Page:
Tsangari announces her directorial presence in the first frame of the first episode of Trigonometry, which begins with a synchronized-swimming routine whose stiff, mechanized choreography and carefully curated pop soundtrack (Robyn’s defiant club hit “Dancing On My Own”) recalls the passages of goofy, lip-synced showmanship in Attenberg, Chevalier, and The Capsule (set respectively to Suicide, Minnie Riperton, and America), and there’s also the added auteurist bonus of seeing Attenberg star Ariane Labed in the mix. After a teammate’s errant knee knocks her unconscious underwater, Labed’s Ray floats limply to the surface, an accident that is also an unexpected emancipation. When we see her next, she’s OK but bruised, fed up, and trumpeting news of her early retirement from a sport that, as her parents remind her, took her around the world (and to the Olympics) but has in other respects left her in a suspended state of adolescence, a physically fine-tuned, early-30s specimen without any other marketable skills or a long-term relationship.
The behavioural link between Ray and Labed’s awkward Attenberg protagonist Marina—a younger woman similarly struggling to escape a sheltered life and confront an adulthood rushing up to meet her—combined with the actress’ singularly physicalized acting style, in which control and clumsiness co-exist in a series of elongated gestures, is strong enough to make Trigonometry feel like a spiritual sequel for Tsangari fans. For everybody else, Labed and her girl-who-fell-to-earth affect will simply be a wild card, just as Ray, who begins the series as Gemma and Kieran’s lodger in a cramped London upstairs flat and gradually joins them (or maybe they join her?) in the throes of thruple-hood, is described and depicted variably, and sometimes simultaneously, as an agent of grace and chaos. Another bit of magical reality: retreating to her room to sign her tenant’s lease at the close of episode one, she selects a light-up pen in the shape of a unicorn, a noble, mythical beast that’s also millennial slang for the third vertex in a functional love triangle.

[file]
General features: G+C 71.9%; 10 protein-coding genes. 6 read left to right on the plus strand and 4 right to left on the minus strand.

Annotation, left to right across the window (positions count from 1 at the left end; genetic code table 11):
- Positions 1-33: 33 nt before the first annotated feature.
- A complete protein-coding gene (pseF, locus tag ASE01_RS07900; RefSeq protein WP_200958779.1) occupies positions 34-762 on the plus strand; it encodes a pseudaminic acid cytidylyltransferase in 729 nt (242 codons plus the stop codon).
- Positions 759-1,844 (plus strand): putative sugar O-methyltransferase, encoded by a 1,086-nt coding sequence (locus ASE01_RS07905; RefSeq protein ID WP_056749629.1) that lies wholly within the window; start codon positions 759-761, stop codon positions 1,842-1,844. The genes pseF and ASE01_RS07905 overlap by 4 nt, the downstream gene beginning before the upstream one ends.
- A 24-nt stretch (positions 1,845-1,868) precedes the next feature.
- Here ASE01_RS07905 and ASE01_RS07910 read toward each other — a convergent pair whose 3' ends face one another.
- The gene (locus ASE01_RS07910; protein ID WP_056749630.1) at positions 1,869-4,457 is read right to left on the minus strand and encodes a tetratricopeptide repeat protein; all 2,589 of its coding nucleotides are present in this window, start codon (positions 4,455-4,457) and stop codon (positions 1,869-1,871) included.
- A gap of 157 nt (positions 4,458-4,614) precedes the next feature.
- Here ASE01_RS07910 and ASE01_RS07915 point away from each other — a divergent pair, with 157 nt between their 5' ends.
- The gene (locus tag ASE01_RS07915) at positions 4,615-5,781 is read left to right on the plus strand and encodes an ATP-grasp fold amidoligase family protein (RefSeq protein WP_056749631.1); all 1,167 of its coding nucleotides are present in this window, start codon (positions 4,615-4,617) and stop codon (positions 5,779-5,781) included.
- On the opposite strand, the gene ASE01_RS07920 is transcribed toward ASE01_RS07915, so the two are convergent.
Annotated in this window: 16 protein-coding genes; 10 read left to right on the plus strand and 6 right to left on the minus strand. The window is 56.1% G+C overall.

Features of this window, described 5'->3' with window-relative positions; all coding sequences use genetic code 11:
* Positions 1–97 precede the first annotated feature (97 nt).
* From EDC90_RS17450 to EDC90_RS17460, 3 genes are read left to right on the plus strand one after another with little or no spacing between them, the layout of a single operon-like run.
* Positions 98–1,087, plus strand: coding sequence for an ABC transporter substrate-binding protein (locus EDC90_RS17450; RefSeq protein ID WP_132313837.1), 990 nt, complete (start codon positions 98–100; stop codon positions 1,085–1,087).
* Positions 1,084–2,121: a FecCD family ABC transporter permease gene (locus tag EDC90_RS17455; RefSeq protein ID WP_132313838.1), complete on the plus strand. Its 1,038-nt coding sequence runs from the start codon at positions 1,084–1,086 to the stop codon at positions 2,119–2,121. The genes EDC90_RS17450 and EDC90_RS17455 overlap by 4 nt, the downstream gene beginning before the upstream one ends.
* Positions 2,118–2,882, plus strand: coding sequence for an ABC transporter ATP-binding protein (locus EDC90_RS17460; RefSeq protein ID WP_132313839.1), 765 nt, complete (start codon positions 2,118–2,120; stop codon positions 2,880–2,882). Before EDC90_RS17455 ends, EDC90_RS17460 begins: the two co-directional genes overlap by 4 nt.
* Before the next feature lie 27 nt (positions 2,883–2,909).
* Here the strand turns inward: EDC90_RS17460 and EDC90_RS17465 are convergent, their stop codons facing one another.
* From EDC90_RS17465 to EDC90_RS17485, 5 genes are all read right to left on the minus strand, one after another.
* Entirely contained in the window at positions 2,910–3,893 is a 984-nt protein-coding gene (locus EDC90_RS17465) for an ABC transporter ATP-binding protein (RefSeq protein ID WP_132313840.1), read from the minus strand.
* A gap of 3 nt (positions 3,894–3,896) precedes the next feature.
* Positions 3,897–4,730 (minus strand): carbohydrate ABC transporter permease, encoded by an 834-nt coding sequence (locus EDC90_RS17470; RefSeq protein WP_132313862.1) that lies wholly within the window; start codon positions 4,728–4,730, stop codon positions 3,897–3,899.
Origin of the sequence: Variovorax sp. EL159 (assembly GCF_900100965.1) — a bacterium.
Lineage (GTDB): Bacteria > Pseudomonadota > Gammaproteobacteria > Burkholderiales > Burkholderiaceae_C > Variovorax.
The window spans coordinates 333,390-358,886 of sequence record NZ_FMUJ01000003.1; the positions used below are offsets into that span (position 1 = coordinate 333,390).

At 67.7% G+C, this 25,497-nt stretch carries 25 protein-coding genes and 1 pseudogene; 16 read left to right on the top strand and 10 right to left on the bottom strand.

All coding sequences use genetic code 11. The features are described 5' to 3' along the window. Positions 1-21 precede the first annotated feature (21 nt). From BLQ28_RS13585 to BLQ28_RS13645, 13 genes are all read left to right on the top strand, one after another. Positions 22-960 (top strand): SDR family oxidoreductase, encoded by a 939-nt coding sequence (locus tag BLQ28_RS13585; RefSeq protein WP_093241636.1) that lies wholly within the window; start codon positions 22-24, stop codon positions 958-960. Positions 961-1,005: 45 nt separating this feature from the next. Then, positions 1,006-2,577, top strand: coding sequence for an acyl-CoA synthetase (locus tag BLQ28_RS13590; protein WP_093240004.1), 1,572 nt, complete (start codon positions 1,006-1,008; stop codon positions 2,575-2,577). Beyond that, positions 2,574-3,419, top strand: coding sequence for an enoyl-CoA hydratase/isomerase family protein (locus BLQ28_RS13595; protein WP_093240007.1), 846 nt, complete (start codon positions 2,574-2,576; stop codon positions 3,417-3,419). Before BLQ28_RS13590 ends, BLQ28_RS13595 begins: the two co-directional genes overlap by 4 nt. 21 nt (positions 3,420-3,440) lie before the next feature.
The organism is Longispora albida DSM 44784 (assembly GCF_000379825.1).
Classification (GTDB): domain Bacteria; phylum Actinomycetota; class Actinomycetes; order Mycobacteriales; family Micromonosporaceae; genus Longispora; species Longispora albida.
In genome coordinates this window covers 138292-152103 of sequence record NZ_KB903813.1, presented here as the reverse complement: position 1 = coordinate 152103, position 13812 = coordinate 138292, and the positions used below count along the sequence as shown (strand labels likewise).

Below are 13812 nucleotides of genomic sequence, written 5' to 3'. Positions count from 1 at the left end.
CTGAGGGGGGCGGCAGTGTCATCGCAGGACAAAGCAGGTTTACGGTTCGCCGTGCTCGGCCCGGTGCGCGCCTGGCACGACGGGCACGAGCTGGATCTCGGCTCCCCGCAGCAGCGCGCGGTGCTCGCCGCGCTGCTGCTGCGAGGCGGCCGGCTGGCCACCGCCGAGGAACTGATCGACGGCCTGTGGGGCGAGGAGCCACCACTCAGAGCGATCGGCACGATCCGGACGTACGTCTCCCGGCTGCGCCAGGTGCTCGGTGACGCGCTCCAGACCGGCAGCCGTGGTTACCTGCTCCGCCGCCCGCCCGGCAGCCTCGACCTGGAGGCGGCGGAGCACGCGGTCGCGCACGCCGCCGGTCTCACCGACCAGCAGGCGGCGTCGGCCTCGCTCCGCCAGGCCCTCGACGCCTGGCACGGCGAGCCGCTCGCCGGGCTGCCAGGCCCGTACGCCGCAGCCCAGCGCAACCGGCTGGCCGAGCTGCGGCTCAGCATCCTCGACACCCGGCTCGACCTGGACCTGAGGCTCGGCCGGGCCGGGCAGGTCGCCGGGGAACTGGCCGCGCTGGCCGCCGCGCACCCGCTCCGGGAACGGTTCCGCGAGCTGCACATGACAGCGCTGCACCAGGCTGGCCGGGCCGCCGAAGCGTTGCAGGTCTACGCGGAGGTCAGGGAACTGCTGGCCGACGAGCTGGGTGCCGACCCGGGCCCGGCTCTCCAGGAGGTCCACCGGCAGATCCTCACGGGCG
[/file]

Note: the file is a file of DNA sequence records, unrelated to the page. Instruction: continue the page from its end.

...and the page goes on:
In terms of authorship, Trigonometry has its own tripartite, self-allegorizing aspect. Tsangari joined the project after the script had been written by playwright Duncan MacMillan and his wife, actor and writer Effie Woods (Emmerdale), and untangling the relationship between the show’s visual and linguistic flourishes and symbolism—the unicorn pen; a Jaws-but-hot sequence in which the three protagonists compare physical scars while sharing a bathroom; the name of Gemma’s establishment, the Ampersand Cafe, with its intimations of “plus one”—is a challenging proposition. At its best, the show synthesizes Tsangari’s corporeal methodology—storytelling and character development inscribed on her characters’ bodies and through their movements—with the writers’ swift, literary theatricality. The juggling act between exposition and mystery in sketching the three leads shows a lot of hands working with maximum dexterity.